“Willingly," said Charles.

“I am sorry perfection? When we love our characters,

we gave away our fish." we love the best that is in them, and that

“Silver fish will do as well, I dare say. best we will bring out, exalt, purify, never come now, which shall we try ?” heeding their pain, or our own for them,

"This one," Charles decided, coming to a while we see it doing. Not that there is no pain, Charles—far from it: I went with Ger- halt. “There are flowers in the window."

" And therefore the occupants are likely trude through everything she suffered with an

to be better than their neighbours ? Eh, intensity of feeling that was almost agony. disciple of Ruskin? Come along then.”. Still, I would not spare one drop of the cup,

He drew near the small half-open door, one touch of the chisel; for I so loved her, but Charles pulled him back.. “Look at and I wished every one to love her as I did." that interior,” he whispered, with an artist's “Well, Frank, and what if God loves like

pleasure in his tone. The neat kitchen was that?"

in shadow, except for one sunbeam that Frank made no answer, and they walked on in silence. At last he said quite suddenly, leaves that obscured the little window. But

struggled through the rose and geranium Charlie, I see a tremendous difference.”

the fire was burning clearly, filling half the “ Where?”

room with a warm, soft glow. Two children “Gertrude could not refuse the training I meant for her, set up her will against mine- remarkably pretty, yet they came well into

were playing on the floor; they were not in fact, fight with her maker.”

the picture, with their golden hair and the “You have just hit the point where my unconscious grace of their attitudes. A whole comparison breaks down, as every young girl sat in an arm-chair by the fire, comparison must, somewhere or other. The and a homely pitcher on a small table near poet or maker, however great his genius, can her held a nosegay of rare hot-house flowers only make shadows, not real things. When which awakened Frank's curiosity, while they all is done, and after all, he is but a * mimic,' as we said, a little child playing scarlet, another of purest blue, and some

supplied Charles with a spot of intense at his father's handicraft

, and making be- tender rose-pinks and purples to complete lieve' that he makes real things,-coats, his satisfaction with the whole. houses, what not,-as father does. But it is making believe, and he knows it. It is only room and came towards the door. The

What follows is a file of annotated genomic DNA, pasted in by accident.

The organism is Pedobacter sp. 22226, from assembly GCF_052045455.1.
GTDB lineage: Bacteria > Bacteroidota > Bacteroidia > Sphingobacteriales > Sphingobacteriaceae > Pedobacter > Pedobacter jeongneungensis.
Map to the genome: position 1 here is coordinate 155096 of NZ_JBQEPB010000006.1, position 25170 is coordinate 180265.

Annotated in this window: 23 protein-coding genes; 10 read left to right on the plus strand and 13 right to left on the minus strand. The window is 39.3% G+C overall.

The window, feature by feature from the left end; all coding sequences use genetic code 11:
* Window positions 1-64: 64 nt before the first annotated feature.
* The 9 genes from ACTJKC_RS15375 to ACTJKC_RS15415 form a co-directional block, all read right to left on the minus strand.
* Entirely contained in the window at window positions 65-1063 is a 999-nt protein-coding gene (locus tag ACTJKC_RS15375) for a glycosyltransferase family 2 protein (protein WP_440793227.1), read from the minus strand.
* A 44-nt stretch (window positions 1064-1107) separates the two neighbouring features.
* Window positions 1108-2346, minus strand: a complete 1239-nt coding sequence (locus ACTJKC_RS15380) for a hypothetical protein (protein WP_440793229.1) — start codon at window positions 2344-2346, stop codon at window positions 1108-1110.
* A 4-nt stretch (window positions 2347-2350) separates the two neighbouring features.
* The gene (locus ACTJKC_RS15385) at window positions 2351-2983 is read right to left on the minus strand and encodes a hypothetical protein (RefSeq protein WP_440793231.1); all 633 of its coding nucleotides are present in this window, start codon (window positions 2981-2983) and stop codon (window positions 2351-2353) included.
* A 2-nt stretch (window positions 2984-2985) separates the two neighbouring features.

Presently a woman appeared from an inner God whose thoughts are living souls.””

hungry anglers accosted her, explained their “ Well?”

necessity and preferred their request. She “Don't you see? That terrible possibility responded good-naturedly, and invited them which exists for us and not for our mimic in. Her husband and two sons were at work creations is the birthright of the living soul.

in the quarry, she said, as she placed chairs * Able, His own Word saith, to grieve Him, for them, and sent the children out of the But able to glorify Him too.'

way,--and that was her eldest daughter. We are not God's thoughts merely, we are The same thought, the same feeling, struck the people of his pasture and the sheep of the hearts of both the young men, though his hand. But being sheep, we can stray ; neither betrayed it by word or sign. In being people, we can rebel.'

entering that lowly dwelling, they had Once again Frank was silent. He was entered the presence of a great King, to thinking. Was he a living thought of God, whom none refuse their reverence, their awe. with this awful power, this terrible possibility Death was there before them. That pale of loss and ruin? How much may flash slender girl, propped by pillows in the one through the mind in a few moments! When arm-chair the cottage contained, was evi. he spoke once more, his words were pur- dently in almost the last stage of consumpposely trivial and wide of his thoughts. tion. It was characteristic of both that

“I say, Charlie, it must be ten o'clock at Frank instinctively sought the chair farthest least. I am starving. Here are some decent from the invalid, whilst Charles sat down cottages. Let us beg a crust and a drink of contentedly, perhaps designedly, beside her. milk."

Bread and bacon and beer were quickly

« PreviousContinue »